What’s the Value of a Global Footprint?

December 9, 2014

During the RFP process, many corporations express a desire for the Relocation Management Company (RMC) to have a physical, brick-and-mortar office in each destination location where their employees may relocate. Yet, in a world where corporations are rapidly expanding into new markets, and people are increasingly using technology to manage their lives (and their relocations), how does brick-and-mortar fit into that equation? It’s a key question that corporations should consider in selecting the right RMC for global moves and assignments.

The Value of Brick-and-Mortar
Corporations want to ensure success for employees who are undertaking a global move or assignment. Global moves can be extremely expensive and the risk of failure can be high. Therefore, corporations place a high value on having “local” assistance available to the employee. The definition of local assistance can vary by corporation. Some might define it as having someone in-city, while others may see local as the RMC having an office in the same time zone or region as the employee’s destination. In a typical Request for Proposal (RFP) process, this translates into the RMC needing to have offices in or near specific destination locations for the corporation to have a comfort level for assistance in the same time zone or region as the employee.

Doing the Math: What’s Possible?
The world is a big place, and companies continue to expand into new countries and remote locations as global economies develop and market opportunities appear. For many companies, the global footprint they have today will be very different from their footprint three years from now. In addition, it is impossible for any RMC to maintain a brick-and-mortar office in every possible city where an employee may move. The cost of doing so is prohibitive, and the ability for an RMC to quickly establish additional offices can be hindered by local government restrictions. Therefore, it must be acknowledged that brick-and-mortar has limitations in meeting the need for a true local presence.

Brick and Mortar Realities
Even when an RMC has an office in the same city or region, it is unlikely that the employee will ever meet the RMC Consultant working on their move. At best, a closer local or regional location offers the advantage of same time-zone communications.

In addition, when evaluating an RFP, it can be difficult to determine how the RMC defines the term, “office.” Does office mean a staff of 15 people with management staff and IT support or one person working from a home office? Both descriptions may suit your needs, but it is wise to understand what each office offers you and your employees.

The Real Need
Currently, the only real “in city” assistance the employee receives is from a local destination services provider or rental assistance company. These services are limited to those directly associated with becoming acclimated to the new location or finding housing. The real need in a global move is for the employee to have access to assistance on a full spectrum of relocation or assignment issues, when they need it, from someone who is in-city; not just in the same time zone. It would be ideal for the employee to have a local representative who can help manage the entire move or manage situations as they arise.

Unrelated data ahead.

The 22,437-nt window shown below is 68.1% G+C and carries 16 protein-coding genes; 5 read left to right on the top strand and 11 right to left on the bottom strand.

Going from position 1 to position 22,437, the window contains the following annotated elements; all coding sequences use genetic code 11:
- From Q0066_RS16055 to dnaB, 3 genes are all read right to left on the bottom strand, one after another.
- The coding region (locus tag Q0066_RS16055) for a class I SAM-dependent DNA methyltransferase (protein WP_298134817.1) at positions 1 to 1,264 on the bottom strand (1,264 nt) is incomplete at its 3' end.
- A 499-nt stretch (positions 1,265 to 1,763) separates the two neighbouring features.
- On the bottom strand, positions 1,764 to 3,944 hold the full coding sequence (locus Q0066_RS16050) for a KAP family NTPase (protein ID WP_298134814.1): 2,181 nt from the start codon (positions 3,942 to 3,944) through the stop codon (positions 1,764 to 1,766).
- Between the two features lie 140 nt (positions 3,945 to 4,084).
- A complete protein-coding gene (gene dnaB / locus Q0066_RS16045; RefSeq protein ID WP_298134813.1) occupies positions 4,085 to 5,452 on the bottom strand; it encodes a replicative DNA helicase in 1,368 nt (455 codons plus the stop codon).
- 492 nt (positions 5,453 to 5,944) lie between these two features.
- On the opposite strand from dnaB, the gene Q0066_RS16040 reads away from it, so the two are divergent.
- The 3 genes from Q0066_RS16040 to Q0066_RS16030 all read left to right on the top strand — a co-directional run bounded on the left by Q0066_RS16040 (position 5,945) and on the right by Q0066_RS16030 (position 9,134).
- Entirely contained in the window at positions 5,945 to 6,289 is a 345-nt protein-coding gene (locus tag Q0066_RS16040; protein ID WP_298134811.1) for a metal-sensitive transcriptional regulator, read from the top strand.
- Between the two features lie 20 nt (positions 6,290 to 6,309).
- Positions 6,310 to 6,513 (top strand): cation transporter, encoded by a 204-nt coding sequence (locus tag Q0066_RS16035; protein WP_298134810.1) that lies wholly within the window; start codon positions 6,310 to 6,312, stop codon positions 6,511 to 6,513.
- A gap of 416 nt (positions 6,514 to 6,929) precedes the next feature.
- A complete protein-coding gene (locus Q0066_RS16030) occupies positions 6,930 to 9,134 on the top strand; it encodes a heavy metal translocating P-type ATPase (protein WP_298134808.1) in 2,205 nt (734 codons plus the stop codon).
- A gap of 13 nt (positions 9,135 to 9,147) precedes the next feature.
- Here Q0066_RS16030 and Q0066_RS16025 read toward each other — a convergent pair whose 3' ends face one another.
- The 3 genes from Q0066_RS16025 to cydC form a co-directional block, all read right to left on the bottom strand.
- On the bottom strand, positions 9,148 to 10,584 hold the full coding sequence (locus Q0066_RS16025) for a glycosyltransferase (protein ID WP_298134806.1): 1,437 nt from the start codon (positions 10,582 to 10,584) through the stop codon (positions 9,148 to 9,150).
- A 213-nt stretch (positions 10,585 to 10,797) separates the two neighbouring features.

Unique Solutions
Advancements in technology can provide the framework for RMCs to offer unique solutions to meet specific needs. One example of this is a new approach to global relocation, called NuCompass OnSite. OnSite combines the power of technology with in-city, personalized assistance to employees through a local certified OnSite Agent. Through a technology platform that allows NuCompass to share pertinent information about each individual move with all participants, the OnSite Agent is empowered to assist the employee with any issues regarding their move or assignment – not just home finding or settling-in. This assistance happens locally, with an OnSite Agent that the employee has met – not with someone who just shares a time zone or regional connection.

Selecting the Right RMC
When evaluating global footprint models of various RMCs, consider these points in your review:

  1. To what locations do you currently move employees?
  2. Where might employees need to be placed in the next 3-5 years?
  3. What level of assistance are you seeking for employees?
  4. What does “local” assistance mean to you?
  5. What services should be delivered in-person?
  6. How would you define a local office (distance, staff availability, number of employees, etc.)?
  7. How does your definition of local office compare to the RMC’s definition or description?
  8. What innovative ways has the RMC implemented to improve local support for employees?

Having the answers to these questions will help you define your needs and select the best RMC for your company. If you are issuing an RFP, be certain to share current and future global destinations for your employees. This allows the RMCs to more effectively match their capabilities to your specific needs.

Written by Paul Sorrentino,
Vice President, Corporate Partnerships

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